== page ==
A how-to guide for becoming the healthiest person in the world
Jewish writer A.J. Jacobs used to be a self-described “mushy, easily winded, moderately sickly blob.”
Then, at age 41, while vacationing with his family in the Caribbean, the Manhattan-based writer caught pneumonia and wound up in an island hospital. Getting sick was a wakeup call for Jacobs that he had to take his health into his own hands so that he could live a life of longevity for his wife and three young sons—ages 8 and 5-year-old twins.
Known for diving head-first into the research for his books, Jacobs has strove to conquer his mind, spirit, and body. First, he expanded his mind with the 2005 book The Know-It-All, where he wrote about everything he learned from reading the entire encyclopedia. Then, in his 2008 book The Year of Living Biblically, he made over his spirit by following every precept in the Bible for a year.
Finally, he completes his trilogy by improving his body with his current book Drop Dead Healthy: One Man’s Humble Quest for Bodily Perfection (Simon & Schuster). The Esquire editor-at-large, Jacobs set out on a two-year journey to become the healthiest man in the world by remaking every aspect of his body—his biceps, stomach, private parts, sleep, stress levels, immune system, and more.
He assembled a team of medical expert advisors, a group that included doctors, researchers, nutritionists, and trainers, and he heeded the wisdom of his 96-year-old grandfather too. In the book, Jacobs is funny, informative, and inspiring, and wrestles with the deeper issues of our own mortality.
Oy!Chicago recently reunited in a phone interview with Jacobs, a past speaker to the Chicago Jewish community.
Oy!Chicago: Why did you out set out on this ambitious project?
A.J. Jacobs: I was in terrible shape—I had ignored my body for 40 years. And I was ‘skinny fat,’ which means that I had a body like a snake that swallowed a goat. And my wife was not happy with me. She said, ‘You’ve got to get in shape. I don’t want to be a widow in my 40s’… So I turned it into a project and tried to [take in] every piece of medical advice and see what works and what doesn’t.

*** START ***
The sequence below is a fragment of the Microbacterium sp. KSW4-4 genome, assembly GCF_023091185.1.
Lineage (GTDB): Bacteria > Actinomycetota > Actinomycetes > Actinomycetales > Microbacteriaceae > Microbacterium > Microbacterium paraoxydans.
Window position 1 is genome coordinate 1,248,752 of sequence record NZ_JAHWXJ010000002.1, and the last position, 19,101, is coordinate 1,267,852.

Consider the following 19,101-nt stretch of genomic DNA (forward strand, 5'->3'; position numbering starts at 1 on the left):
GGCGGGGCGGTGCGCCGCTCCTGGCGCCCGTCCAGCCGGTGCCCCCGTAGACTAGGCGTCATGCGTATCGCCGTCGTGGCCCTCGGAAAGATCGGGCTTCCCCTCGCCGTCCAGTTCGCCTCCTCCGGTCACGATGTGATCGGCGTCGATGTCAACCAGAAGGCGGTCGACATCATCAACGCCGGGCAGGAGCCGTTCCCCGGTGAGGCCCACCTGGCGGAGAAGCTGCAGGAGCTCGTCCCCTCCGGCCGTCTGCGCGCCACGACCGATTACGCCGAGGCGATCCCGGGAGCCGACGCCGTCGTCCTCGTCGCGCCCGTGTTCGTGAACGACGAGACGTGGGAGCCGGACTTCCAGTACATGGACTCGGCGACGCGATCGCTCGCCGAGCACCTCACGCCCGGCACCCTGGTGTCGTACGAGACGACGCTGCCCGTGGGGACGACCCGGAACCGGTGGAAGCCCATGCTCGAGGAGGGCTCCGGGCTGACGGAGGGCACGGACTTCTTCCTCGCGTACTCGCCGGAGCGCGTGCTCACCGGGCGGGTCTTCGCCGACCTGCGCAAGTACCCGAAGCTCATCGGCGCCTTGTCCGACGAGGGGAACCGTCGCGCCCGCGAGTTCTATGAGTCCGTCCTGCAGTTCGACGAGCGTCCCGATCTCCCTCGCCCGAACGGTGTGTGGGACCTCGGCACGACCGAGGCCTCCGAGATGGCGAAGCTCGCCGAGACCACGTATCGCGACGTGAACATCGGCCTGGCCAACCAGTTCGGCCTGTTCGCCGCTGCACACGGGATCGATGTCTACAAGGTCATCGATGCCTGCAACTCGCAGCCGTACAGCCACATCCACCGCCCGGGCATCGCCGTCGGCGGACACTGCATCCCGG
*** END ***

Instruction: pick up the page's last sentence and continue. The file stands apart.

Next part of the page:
What were the most important lessons you learned?
One big surprise was just how bad sitting at your desk all day is for you. One doctor said, ‘sitting is the new smoking.’…I’m actually talking to you right now on my treadmill desk. I bought a desk and put my laptop on top of it and I do most of my work while walking slowly. It took me about 1,200 miles to write the book.
Another big takeaway was portion control. I ate way too much as Americans do. A great portion control advocate was Maimonides, a Jewish philosopher. He said you should only eat until you’re three-quarters full….although a friend of mine said that eating until you’re three-quarters full does not sound very Jewish.
Does living a Jewish life contribute to your health?
After the year of living biblically, my wife and I did join a synagogue. It turns out that being in a synagogue is probably good for my health because there is a lot of research that says that people who are involved in a religious community have a longer life span. Most scientists think that having a close-knit social network is so crucial to your health…So Judaism is probably overall good for your health. I don’t know if it’s any better than other religions, but [Judaism] is good for you.
Have you stuck with many parts of the health regimen now that the project has ended?
I move around and that’s a big thing. I try to incorporate exercise into every little part of my life…I try to take the stairs … or when I talk to my kids, I squat down at eye level with them. I also changed my diet. And I hopefully spend more times with my friends and family, which is healthy.
Which health tips have you given up on?
I tested out a juice fast and I gave that up pretty quickly. The science is on my side about that one—there’s very little evidence that juice cleansing has any benefits. My wife hated it. I convinced her to do it with me and she literally lasted three hours rather than three days.
I was sorry to hear about the death of your grandfather, who died at age 96. What did he, one of your greatest mentors, teach you about longevity?
He taught me that you want to continue to be engaged in your community. Studies show if you have a reason to wake up in the morning and are passionate about something, you are going to live longer…even in his 90s, he was trying to start new businesses and write editorials for the newspaper.
What do we do about the health crisis and obesity epidemic in this country?
It’s the lack of exercise and the standard American diet is just the worse diet ever created by human beings—all this white flour and sugar. One of my mini crusades is breakfast. Somehow breakfast in America has turned into dessert. You look at what kids eat—waffles, pancakes, pastries, and cereals. I try to reframe breakfast….I have eggs and dairies and nuts and vegetables. That would go a long way in preventing the obesity epidemic.
What was your ultimate goal with living healthy?
The whole point of being healthy is to be around for your family. It’s nice to have six-pack abs, but that’s not my goal. I just want to be around to feel good and be with them. Having a close network of friends and family is so linked to longevity. As long as you have people to confide in and support you—that’s crucial to your health.
Have you brainstormed your next project?
My kids have an idea for my next book: I should eat nothing but candy for a year—and they said they would join me.